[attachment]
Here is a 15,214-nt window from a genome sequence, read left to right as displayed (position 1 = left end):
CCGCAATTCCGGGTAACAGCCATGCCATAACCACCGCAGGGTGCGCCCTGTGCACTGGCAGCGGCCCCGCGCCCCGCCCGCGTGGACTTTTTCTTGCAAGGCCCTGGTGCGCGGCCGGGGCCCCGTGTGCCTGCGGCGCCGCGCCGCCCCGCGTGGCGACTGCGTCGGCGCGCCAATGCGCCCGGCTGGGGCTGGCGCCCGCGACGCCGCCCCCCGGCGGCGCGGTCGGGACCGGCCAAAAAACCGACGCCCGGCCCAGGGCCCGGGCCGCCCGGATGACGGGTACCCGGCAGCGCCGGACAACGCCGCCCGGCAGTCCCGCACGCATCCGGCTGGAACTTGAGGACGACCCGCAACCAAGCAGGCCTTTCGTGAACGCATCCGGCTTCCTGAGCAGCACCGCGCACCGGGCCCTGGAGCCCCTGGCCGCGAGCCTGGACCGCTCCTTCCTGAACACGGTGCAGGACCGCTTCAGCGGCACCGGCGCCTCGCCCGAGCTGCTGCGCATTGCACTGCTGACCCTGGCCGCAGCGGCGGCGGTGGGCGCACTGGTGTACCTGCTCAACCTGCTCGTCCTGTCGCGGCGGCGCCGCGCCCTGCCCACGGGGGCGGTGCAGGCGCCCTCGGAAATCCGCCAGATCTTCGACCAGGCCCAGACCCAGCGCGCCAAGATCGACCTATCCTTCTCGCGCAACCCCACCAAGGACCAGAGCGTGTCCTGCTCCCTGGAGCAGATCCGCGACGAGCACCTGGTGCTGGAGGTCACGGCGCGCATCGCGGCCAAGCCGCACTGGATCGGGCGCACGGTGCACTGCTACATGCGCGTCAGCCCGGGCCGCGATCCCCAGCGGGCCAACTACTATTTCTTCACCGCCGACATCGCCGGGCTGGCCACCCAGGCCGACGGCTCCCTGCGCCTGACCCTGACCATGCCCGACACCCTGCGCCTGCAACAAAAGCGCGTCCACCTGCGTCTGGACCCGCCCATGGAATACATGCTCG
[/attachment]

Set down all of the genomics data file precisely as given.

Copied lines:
Here is a 15,214-nt window from a genome sequence, read left to right as displayed (position 1 = left end):
CCGCAATTCCGGGTAACAGCCATGCCATAACCACCGCAGGGTGCGCCCTGTGCACTGGCAGCGGCCCCGCGCCCCGCCCGCGTGGACTTTTTCTTGCAAGGCCCTGGTGCGCGGCCGGGGCCCCGTGTGCCTGCGGCGCCGCGCCGCCCCGCGTGGCGACTGCGTCGGCGCGCCAATGCGCCCGGCTGGGGCTGGCGCCCGCGACGCCGCCCCCCGGCGGCGCGGTCGGGACCGGCCAAAAAACCGACGCCCGGCCCAGGGCCCGGGCCGCCCGGATGACGGGTACCCGGCAGCGCCGGACAACGCCGCCCGGCAGTCCCGCACGCATCCGGCTGGAACTTGAGGACGACCCGCAACCAAGCAGGCCTTTCGTGAACGCATCCGGCTTCCTGAGCAGCACCGCGCACCGGGCCCTGGAGCCCCTGGCCGCGAGCCTGGACCGCTCCTTCCTGAACACGGTGCAGGACCGCTTCAGCGGCACCGGCGCCTCGCCCGAGCTGCTGCGCATTGCACTGCTGACCCTGGCCGCAGCGGCGGCGGTGGGCGCACTGGTGTACCTGCTCAACCTGCTCGTCCTGTCGCGGCGGCGCCGCGCCCTGCCCACGGGGGCGGTGCAGGCGCCCTCGGAAATCCGCCAGATCTTCGACCAGGCCCAGACCCAGCGCGCCAAGATCGACCTATCCTTCTCGCGCAACCCCACCAAGGACCAGAGCGTGTCCTGCTCCCTGGAGCAGATCCGCGACGAGCACCTGGTGCTGGAGGTCACGGCGCGCATCGCGGCCAAGCCGCACTGGATCGGGCGCACGGTGCACTGCTACATGCGCGTCAGCCCGGGCCGCGATCCCCAGCGGGCCAACTACTATTTCTTCACCGCCGACATCGCCGGGCTGGCCACCCAGGCCGACGGCTCCCTGCGCCTGACCCTGACCATGCCCGACACCCTGCGCCTGCAACAAAAGCGCGTCCACCTGCGTCTGGACCCGCCCATGGAATACATGCTCG